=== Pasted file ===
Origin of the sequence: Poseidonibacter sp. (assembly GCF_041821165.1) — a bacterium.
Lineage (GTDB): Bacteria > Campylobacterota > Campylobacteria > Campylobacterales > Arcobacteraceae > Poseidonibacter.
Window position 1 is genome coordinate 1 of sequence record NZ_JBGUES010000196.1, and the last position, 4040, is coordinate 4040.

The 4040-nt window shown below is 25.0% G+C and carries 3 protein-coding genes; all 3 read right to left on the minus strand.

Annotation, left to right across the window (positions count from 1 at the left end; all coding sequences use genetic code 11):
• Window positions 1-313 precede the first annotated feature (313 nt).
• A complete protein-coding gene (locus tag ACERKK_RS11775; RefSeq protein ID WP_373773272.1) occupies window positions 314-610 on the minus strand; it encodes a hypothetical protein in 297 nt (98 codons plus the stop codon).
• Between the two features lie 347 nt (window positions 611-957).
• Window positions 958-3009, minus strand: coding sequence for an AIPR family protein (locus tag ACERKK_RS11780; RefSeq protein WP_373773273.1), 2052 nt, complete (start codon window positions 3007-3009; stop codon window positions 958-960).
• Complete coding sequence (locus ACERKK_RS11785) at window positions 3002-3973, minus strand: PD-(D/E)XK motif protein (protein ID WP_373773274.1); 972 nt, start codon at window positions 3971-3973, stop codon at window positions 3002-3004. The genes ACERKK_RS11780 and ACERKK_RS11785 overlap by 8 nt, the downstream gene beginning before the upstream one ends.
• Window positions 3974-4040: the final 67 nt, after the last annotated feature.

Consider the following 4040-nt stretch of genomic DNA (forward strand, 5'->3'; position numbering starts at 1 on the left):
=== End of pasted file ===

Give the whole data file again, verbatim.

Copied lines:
Origin of the sequence: Poseidonibacter sp. (assembly GCF_041821165.1) — a bacterium.
Lineage (GTDB): Bacteria > Campylobacterota > Campylobacteria > Campylobacterales > Arcobacteraceae > Poseidonibacter.
Window position 1 is genome coordinate 1 of sequence record NZ_JBGUES010000196.1, and the last position, 4040, is coordinate 4040.

The 4040-nt window shown below is 25.0% G+C and carries 3 protein-coding genes; all 3 read right to left on the minus strand.

Annotation, left to right across the window (positions count from 1 at the left end; all coding sequences use genetic code 11):
• Window positions 1-313 precede the first annotated feature (313 nt).
• A complete protein-coding gene (locus tag ACERKK_RS11775; RefSeq protein ID WP_373773272.1) occupies window positions 314-610 on the minus strand; it encodes a hypothetical protein in 297 nt (98 codons plus the stop codon).
• Between the two features lie 347 nt (window positions 611-957).
• Window positions 958-3009, minus strand: coding sequence for an AIPR family protein (locus tag ACERKK_RS11780; RefSeq protein WP_373773273.1), 2052 nt, complete (start codon window positions 3007-3009; stop codon window positions 958-960).
• Complete coding sequence (locus ACERKK_RS11785) at window positions 3002-3973, minus strand: PD-(D/E)XK motif protein (protein ID WP_373773274.1); 972 nt, start codon at window positions 3971-3973, stop codon at window positions 3002-3004. The genes ACERKK_RS11780 and ACERKK_RS11785 overlap by 8 nt, the downstream gene beginning before the upstream one ends.
• Window positions 3974-4040: the final 67 nt, after the last annotated feature.

Consider the following 4040-nt stretch of genomic DNA (forward strand, 5'->3'; position numbering starts at 1 on the left):